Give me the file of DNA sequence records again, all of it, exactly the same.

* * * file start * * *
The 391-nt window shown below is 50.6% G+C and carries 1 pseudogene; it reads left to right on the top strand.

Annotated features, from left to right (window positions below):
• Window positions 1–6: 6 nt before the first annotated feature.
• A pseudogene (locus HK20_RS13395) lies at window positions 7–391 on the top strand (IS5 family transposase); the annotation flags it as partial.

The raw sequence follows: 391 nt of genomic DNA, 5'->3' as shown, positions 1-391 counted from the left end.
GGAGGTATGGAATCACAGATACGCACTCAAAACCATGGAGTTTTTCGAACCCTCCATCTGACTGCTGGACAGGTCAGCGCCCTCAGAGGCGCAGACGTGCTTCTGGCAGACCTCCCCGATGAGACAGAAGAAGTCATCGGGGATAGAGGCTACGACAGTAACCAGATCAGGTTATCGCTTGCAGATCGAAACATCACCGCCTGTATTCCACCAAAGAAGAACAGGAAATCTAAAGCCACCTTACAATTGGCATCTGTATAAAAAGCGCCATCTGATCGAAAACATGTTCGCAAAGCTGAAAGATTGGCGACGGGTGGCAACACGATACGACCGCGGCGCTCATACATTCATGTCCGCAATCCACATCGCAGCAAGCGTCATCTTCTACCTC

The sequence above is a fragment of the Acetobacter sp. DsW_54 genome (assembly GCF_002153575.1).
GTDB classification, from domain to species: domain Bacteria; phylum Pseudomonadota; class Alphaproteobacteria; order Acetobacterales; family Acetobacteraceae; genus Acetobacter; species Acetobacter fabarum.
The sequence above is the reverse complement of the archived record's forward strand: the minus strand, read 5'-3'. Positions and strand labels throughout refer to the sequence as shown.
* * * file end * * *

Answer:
The 391-nt window shown below is 50.6% G+C and carries 1 pseudogene; it reads left to right on the top strand.

Annotated features, from left to right (window positions below):
• Window positions 1–6: 6 nt before the first annotated feature.
• A pseudogene (locus HK20_RS13395) lies at window positions 7–391 on the top strand (IS5 family transposase); the annotation flags it as partial.

The raw sequence follows: 391 nt of genomic DNA, 5'->3' as shown, positions 1-391 counted from the left end.
GGAGGTATGGAATCACAGATACGCACTCAAAACCATGGAGTTTTTCGAACCCTCCATCTGACTGCTGGACAGGTCAGCGCCCTCAGAGGCGCAGACGTGCTTCTGGCAGACCTCCCCGATGAGACAGAAGAAGTCATCGGGGATAGAGGCTACGACAGTAACCAGATCAGGTTATCGCTTGCAGATCGAAACATCACCGCCTGTATTCCACCAAAGAAGAACAGGAAATCTAAAGCCACCTTACAATTGGCATCTGTATAAAAAGCGCCATCTGATCGAAAACATGTTCGCAAAGCTGAAAGATTGGCGACGGGTGGCAACACGATACGACCGCGGCGCTCATACATTCATGTCCGCAATCCACATCGCAGCAAGCGTCATCTTCTACCTC

The sequence above is a fragment of the Acetobacter sp. DsW_54 genome (assembly GCF_002153575.1).
GTDB classification, from domain to species: domain Bacteria; phylum Pseudomonadota; class Alphaproteobacteria; order Acetobacterales; family Acetobacteraceae; genus Acetobacter; species Acetobacter fabarum.
The sequence above is the reverse complement of the archived record's forward strand: the minus strand, read 5'-3'. Positions and strand labels throughout refer to the sequence as shown.